Jan. 7 (Bloomberg) -- IDB Holding Corp.’s bonds fell, pushing the yields up the most in two weeks, as bondholders said they rejected a debt settlement proposal from the company.
The yield on IDB’s 5.1 percent bonds due December 2020 soared 140 basis points, or 1.4 percentage point, to 57.31 percent, the biggest gain since Dec. 24, at the close in Tel Aviv. The shares dropped 2.7 percent to 11.29 shekels.
“IDB Holding’s proposal for a debt settlement is unacceptable and very far from fair,” Eran Yoels, a spokesman for IDB Holding bond trustees, said today by phone. “We call on the company to come to the negotiating table with a very different pattern of thought.”
Yoels declined to reveal the settlement proposed but said IDB owes bondholders 1.7 billion shekels. Calcalist reported today that IDB Holding is asking institutional investors to approve delays of between 5 years and 15 years in bond principal payments. The company owes about 2 billion shekels to banks and bondholders, according to company data.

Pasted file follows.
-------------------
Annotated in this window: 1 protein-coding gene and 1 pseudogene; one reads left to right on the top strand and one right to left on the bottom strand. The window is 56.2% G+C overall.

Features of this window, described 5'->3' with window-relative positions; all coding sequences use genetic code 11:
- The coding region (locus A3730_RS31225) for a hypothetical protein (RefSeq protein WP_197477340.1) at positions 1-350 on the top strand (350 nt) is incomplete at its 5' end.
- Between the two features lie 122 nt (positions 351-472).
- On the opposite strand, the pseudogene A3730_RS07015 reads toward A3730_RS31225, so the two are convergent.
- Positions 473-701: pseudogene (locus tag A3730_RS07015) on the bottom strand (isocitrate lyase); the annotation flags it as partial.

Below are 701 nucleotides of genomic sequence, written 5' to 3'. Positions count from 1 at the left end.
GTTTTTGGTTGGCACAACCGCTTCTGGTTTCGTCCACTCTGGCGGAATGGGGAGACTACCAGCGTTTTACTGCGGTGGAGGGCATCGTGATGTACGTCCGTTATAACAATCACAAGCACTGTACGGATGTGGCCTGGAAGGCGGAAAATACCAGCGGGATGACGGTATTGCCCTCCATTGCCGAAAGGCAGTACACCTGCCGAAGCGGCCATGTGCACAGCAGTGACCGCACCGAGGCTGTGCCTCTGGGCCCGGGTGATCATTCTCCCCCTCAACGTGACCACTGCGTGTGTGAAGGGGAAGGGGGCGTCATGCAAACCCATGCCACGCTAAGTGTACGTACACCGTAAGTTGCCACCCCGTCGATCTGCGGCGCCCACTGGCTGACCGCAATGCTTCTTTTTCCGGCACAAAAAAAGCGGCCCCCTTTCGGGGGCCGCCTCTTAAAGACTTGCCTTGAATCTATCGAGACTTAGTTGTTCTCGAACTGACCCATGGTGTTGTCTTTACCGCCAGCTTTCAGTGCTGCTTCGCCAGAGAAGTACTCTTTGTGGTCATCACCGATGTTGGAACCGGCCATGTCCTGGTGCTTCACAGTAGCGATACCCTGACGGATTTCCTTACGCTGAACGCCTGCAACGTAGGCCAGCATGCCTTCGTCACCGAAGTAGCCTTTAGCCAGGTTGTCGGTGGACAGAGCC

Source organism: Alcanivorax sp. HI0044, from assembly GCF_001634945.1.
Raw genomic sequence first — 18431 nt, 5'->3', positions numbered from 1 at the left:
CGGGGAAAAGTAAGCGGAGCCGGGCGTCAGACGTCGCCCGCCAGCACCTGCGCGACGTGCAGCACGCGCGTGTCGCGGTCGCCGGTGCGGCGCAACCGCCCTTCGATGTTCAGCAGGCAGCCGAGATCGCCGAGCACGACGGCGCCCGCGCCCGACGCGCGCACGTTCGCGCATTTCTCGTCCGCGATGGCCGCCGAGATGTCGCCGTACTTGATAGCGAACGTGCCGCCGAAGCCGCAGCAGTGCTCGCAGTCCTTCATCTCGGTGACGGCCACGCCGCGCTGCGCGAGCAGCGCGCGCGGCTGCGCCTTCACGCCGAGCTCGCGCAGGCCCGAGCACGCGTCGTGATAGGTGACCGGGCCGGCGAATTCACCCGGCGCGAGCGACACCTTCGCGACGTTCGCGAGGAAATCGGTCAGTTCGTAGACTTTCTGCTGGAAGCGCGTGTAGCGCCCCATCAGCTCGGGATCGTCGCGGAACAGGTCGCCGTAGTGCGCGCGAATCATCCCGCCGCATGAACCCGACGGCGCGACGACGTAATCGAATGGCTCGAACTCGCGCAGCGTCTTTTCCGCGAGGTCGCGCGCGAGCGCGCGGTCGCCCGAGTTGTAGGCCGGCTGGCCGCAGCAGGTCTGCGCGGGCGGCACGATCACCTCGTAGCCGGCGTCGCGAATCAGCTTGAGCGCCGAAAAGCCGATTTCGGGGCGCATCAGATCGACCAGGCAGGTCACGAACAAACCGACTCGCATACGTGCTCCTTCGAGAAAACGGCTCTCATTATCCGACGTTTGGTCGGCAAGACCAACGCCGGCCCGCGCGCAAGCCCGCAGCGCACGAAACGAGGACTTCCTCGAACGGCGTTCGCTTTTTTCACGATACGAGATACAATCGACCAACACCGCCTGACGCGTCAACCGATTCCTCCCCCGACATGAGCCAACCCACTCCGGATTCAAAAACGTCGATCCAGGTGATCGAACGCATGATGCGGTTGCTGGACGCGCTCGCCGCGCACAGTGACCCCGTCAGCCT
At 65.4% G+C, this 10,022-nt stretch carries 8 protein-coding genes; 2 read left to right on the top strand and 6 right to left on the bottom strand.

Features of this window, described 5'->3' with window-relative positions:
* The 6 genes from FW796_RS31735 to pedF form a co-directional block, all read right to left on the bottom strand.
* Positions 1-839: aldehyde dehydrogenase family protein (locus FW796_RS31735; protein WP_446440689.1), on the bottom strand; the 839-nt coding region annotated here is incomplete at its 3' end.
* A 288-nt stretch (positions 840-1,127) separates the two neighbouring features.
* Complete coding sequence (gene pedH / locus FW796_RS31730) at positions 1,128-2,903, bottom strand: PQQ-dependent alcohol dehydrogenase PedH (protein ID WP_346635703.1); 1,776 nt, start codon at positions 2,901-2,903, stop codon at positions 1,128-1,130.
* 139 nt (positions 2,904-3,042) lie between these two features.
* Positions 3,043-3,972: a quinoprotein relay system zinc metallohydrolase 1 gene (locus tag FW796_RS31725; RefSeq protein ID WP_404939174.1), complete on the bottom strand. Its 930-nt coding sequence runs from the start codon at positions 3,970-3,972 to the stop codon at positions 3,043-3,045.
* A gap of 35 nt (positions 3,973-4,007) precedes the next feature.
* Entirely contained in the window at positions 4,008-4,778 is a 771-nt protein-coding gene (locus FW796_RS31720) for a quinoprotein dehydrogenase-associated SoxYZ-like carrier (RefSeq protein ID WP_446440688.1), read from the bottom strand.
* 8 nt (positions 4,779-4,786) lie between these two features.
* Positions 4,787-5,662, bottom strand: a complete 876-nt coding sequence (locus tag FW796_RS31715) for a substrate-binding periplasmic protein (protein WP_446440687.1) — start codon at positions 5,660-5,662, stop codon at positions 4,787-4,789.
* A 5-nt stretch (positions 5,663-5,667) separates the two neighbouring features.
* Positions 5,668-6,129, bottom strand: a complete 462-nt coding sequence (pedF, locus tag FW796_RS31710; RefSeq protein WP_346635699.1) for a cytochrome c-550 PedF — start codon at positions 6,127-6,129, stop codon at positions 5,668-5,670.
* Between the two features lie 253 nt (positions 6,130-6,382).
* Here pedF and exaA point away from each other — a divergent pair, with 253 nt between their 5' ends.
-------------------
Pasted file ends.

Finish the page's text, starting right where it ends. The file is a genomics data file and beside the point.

“We are conducting a continuous, fair and open dialogue with the bondholders representation with the aim to work together for the joint interest of bondholders and the company,” IDB Holding said today in an e-mailed statement. “The company has offered a detailed framework for the strengthening of the capital structure.”
IDB shares plunged 74 percent in 2012 as controlling shareholder Nochi Dankner sold assets and raised funds to try to meet debt commitments. Standard & Poor’s Maalot in December cut the holding company’s debt rating to default.
In August, IDB sold a unit of Tel Aviv-based Clal Insurance Enterprises Holdings Ltd. to Warren Buffett’s Berkshire Hathaway for $221 million. Argentinian businessman Eduardo Elsztain agreed in September to pay $25 million for 10 percent of IDB’s parent company Ganden Holdings Ltd., with the option of investing another $75 million.
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